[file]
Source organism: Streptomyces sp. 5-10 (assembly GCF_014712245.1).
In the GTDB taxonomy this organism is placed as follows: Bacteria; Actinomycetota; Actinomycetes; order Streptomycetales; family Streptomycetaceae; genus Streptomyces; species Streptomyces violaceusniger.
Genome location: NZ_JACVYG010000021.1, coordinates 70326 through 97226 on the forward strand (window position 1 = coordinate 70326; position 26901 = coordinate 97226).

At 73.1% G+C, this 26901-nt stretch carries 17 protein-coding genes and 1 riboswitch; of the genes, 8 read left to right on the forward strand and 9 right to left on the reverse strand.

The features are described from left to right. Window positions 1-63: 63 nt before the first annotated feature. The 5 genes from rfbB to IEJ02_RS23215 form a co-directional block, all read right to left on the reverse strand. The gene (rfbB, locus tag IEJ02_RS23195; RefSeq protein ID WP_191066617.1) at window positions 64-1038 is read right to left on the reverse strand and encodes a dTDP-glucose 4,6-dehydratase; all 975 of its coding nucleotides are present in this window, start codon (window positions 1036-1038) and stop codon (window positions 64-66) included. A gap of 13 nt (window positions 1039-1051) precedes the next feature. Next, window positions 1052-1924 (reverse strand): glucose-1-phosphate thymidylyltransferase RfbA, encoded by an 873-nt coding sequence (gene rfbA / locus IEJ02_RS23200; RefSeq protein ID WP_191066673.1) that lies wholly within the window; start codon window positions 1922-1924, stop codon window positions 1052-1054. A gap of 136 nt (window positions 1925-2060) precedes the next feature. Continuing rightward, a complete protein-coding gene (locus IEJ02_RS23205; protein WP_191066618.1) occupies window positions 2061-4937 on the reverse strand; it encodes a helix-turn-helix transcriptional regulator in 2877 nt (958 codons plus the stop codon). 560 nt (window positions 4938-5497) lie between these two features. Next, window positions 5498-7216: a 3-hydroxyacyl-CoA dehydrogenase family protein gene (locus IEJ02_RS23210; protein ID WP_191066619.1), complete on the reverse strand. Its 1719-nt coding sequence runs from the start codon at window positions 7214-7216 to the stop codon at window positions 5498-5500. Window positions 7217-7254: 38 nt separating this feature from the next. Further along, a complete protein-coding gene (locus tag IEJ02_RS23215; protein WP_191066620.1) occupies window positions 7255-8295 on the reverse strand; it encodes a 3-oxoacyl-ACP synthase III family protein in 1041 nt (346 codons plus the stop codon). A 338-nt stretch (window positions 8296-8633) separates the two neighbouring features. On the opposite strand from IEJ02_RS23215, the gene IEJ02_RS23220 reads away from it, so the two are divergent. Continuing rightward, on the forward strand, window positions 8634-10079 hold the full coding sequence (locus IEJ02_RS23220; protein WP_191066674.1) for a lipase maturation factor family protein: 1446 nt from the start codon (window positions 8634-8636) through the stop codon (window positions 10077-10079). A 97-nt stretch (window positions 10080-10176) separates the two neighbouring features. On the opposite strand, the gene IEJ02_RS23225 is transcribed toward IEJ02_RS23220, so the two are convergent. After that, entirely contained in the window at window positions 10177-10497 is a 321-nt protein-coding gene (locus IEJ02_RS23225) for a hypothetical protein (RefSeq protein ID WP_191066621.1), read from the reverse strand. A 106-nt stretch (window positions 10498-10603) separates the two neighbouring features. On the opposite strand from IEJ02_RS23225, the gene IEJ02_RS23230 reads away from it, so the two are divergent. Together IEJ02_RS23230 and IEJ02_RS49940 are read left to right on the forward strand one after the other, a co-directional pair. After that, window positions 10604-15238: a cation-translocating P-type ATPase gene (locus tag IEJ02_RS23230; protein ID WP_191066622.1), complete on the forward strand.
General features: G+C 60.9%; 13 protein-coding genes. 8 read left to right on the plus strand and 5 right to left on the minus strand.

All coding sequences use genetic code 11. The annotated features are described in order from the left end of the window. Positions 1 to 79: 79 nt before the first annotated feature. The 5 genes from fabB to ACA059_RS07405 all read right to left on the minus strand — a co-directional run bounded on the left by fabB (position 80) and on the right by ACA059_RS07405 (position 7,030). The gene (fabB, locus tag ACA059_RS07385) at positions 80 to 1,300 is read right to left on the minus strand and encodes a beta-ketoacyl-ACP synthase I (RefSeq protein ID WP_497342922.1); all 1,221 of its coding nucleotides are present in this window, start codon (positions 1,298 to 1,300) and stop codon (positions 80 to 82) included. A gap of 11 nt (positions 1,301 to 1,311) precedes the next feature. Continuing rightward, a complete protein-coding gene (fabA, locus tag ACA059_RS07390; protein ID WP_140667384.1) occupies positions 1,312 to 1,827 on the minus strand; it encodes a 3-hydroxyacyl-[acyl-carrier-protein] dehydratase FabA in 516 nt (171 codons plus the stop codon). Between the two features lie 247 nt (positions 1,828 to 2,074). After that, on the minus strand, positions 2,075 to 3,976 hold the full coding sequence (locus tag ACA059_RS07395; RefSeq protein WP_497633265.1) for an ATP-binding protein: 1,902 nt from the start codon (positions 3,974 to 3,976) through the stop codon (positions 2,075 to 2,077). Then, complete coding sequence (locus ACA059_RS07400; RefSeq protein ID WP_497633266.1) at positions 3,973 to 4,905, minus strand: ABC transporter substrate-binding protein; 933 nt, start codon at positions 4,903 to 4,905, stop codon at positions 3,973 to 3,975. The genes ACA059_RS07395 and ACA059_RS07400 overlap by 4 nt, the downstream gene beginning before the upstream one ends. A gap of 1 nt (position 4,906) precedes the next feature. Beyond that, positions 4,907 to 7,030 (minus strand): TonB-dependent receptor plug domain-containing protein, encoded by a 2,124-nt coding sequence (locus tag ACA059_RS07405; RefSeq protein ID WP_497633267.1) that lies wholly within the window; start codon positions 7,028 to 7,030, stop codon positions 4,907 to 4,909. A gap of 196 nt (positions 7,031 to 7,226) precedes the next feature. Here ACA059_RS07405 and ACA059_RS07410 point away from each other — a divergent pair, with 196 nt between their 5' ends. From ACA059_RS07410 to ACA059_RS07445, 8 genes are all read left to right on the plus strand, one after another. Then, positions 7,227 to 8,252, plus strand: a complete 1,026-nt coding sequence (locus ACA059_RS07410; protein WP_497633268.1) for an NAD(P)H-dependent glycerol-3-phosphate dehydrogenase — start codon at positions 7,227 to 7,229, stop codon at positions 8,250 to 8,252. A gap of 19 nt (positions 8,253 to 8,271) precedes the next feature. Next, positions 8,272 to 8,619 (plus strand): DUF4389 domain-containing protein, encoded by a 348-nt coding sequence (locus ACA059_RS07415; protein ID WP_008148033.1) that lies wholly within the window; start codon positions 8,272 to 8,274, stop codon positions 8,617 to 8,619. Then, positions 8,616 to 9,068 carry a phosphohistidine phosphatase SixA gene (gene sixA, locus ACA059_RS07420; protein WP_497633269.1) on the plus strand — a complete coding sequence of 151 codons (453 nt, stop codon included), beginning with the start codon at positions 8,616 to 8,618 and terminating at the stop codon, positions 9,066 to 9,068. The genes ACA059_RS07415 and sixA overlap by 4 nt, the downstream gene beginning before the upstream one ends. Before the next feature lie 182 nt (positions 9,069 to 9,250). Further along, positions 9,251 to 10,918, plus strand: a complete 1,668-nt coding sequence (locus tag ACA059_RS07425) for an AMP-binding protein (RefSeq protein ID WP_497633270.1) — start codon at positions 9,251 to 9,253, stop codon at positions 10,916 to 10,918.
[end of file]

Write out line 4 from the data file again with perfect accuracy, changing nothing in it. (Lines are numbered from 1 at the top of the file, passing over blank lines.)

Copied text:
At 73.1% G+C, this 26901-nt stretch carries 17 protein-coding genes and 1 riboswitch; of the genes, 8 read left to right on the forward strand and 9 right to left on the reverse strand.